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What does JEC stand for?
JEC Stands for Jewish Experience Center.  We renamed our program several years ago, when we realized that we needed a better way to show that all of our programs - our weekly sessions, retreats, teen philanthropy programs and youth group events - come together to create an experience that gives students a strong Jewish foundation.  Moreover, we believe that the experiences our students have will make the deepest and longest impact on them while significantly enhancing the content that they learn.

Which grades does the JEC cover?
The JEC has opportunities for students in TK/PreK through twelfth grade.  When your children graduate and move on to college, we have ways to stay in touch with them as well!

Who are the JEC staff?
Rabbi Carrie Vogel - Director, Jewish Experience Center: Carrie was ordained as a rabbi from the Hebrew Union College-Jewish Institute of Religion here in Los Angeles in 2009.  In addition she received a Master of Arts in Hebrew Letters in 2006 and a Master of Arts in Jewish Education in 2007 from HUC-JIR.  During Carrie's time in rabbinic school she worked at a number of synagogues, camps and day schools in the greater Los Angeles area.  She also earned a Bachelor of Arts in English from the University of Cincinnati.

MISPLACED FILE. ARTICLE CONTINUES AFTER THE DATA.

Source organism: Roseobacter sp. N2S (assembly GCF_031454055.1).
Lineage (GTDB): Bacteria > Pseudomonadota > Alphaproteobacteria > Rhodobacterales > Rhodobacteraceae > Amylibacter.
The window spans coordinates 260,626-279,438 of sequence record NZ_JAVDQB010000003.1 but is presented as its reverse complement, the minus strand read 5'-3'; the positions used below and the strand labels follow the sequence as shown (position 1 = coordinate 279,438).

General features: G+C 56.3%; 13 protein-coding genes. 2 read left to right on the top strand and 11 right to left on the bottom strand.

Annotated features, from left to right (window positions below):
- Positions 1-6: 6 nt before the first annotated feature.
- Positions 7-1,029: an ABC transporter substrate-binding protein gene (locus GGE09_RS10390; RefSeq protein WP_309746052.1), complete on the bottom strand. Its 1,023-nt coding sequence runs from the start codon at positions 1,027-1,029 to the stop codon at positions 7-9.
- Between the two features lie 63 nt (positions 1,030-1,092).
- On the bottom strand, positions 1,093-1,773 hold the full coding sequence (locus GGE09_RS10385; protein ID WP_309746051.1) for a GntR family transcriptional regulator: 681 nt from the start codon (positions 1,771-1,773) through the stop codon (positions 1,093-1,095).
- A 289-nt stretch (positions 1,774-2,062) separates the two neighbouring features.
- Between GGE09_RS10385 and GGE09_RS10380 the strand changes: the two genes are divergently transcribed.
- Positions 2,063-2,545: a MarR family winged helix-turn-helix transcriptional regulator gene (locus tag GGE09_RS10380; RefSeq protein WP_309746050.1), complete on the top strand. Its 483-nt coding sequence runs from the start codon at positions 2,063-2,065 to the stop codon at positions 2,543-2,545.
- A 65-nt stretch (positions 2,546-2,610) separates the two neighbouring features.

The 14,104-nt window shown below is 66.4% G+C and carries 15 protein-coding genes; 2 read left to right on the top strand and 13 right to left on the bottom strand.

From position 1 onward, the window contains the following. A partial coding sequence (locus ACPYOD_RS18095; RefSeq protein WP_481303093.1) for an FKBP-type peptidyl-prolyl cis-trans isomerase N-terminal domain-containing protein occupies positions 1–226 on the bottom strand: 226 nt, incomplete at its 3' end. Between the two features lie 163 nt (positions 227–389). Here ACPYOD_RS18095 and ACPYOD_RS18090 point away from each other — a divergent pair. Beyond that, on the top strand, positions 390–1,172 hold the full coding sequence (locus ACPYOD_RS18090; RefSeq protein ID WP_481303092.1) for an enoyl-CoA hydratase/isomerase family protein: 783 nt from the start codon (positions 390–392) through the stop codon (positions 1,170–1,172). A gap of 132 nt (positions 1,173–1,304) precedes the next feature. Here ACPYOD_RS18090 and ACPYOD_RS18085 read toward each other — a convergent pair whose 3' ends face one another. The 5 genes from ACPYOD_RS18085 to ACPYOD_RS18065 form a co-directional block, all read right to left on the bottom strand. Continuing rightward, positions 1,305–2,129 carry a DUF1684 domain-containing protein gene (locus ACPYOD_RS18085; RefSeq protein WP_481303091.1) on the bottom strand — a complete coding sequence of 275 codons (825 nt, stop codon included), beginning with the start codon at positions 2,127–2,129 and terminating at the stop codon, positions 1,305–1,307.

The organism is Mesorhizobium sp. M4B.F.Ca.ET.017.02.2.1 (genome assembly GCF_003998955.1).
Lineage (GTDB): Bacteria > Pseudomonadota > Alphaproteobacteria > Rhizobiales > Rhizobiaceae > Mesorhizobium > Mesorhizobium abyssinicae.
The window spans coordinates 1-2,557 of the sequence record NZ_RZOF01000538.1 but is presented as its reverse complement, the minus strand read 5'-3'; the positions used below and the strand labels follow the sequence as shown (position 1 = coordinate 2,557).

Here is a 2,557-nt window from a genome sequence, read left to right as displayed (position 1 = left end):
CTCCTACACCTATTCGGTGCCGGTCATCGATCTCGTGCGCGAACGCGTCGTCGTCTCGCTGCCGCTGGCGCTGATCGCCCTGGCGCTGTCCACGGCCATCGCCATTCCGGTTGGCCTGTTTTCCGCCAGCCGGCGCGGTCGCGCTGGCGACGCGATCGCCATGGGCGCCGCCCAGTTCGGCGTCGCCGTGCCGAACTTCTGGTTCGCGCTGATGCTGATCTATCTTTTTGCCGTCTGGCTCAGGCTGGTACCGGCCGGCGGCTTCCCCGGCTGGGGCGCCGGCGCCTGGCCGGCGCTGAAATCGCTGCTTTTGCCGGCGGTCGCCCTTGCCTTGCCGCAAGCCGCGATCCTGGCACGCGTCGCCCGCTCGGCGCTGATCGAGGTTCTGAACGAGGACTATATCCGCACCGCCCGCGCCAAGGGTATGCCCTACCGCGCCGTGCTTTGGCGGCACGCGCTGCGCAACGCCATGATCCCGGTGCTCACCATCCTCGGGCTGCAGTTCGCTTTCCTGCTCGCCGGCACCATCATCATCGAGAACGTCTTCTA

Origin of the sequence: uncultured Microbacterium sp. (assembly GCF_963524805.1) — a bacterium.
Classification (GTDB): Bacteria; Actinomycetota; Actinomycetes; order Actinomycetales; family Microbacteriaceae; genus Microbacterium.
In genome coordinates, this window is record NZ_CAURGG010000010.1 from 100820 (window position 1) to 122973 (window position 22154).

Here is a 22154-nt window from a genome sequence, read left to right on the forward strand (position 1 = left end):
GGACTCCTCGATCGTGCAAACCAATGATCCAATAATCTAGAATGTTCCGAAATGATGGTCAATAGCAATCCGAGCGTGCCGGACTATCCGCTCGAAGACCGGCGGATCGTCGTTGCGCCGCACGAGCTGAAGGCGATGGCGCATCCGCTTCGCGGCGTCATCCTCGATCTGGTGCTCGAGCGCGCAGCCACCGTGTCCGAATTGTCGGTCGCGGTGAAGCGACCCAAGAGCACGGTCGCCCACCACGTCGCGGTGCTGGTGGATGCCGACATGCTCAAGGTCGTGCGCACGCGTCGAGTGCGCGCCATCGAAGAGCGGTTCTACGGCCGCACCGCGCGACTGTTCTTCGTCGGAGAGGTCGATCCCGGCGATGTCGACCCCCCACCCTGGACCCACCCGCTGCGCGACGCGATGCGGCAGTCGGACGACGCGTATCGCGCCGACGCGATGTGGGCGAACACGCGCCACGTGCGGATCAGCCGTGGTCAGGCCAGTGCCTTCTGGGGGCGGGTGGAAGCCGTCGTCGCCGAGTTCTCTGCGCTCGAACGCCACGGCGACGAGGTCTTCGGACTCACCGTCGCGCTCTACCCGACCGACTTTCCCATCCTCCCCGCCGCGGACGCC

Rabbi Daniel Sher - Youth and Family Rabbinic Fellow: Daniel was ordained as a rabbi through Hebrew Union College-Jewish Institute of Religion here in Los Angeles in 2018.  He also received a Mater of Arts in Hebrew Letters in 2016.  Daniel is also a graduate of the University of Arizona with a Bachelor of Science in Psychology and a Bachelor of Arts in Religious and Judaic Studies.  Prior to rabbinic school, Daniel was the Director of a Jewish day camp for five years, which is where he discovered his passion for Jewish education and enrichment.

Rachel Tichauer - Assistant Director, On-Site Programs: Rachel has worked in the JEC since 2013 as a teacher and now as Assistant Director.  After earning a Bachelor of Arts in Education from the University of Arizona in 2012, she went on to earn a Master of Arts in Education from American Jewish University in 2018.  Rachel grew up in Los Angeles, where she developed her passion for Jewish education by attending and working with religious schools, madrichim programs and youth groups.  

What is Project-Based Learning?
Project-Based Learning (PBL) is both a philosophy and a process that focuses on differentiated learning, real world connections and a depth of meaning-making.  Moreover, PBL provides an organic structure to incorporate a variety of topics into each year's curriculum.  We believe this range of content (rather than studying one topic for the majority of the year) will be more interesting for students and help them better understand and answer the core question for their grade.  For example, when answering the question, "What does it mean to be part of a Jewish family?" students will learn about Jewish naming ceremonies, Shabbat and Passover - all things which are generally done at home.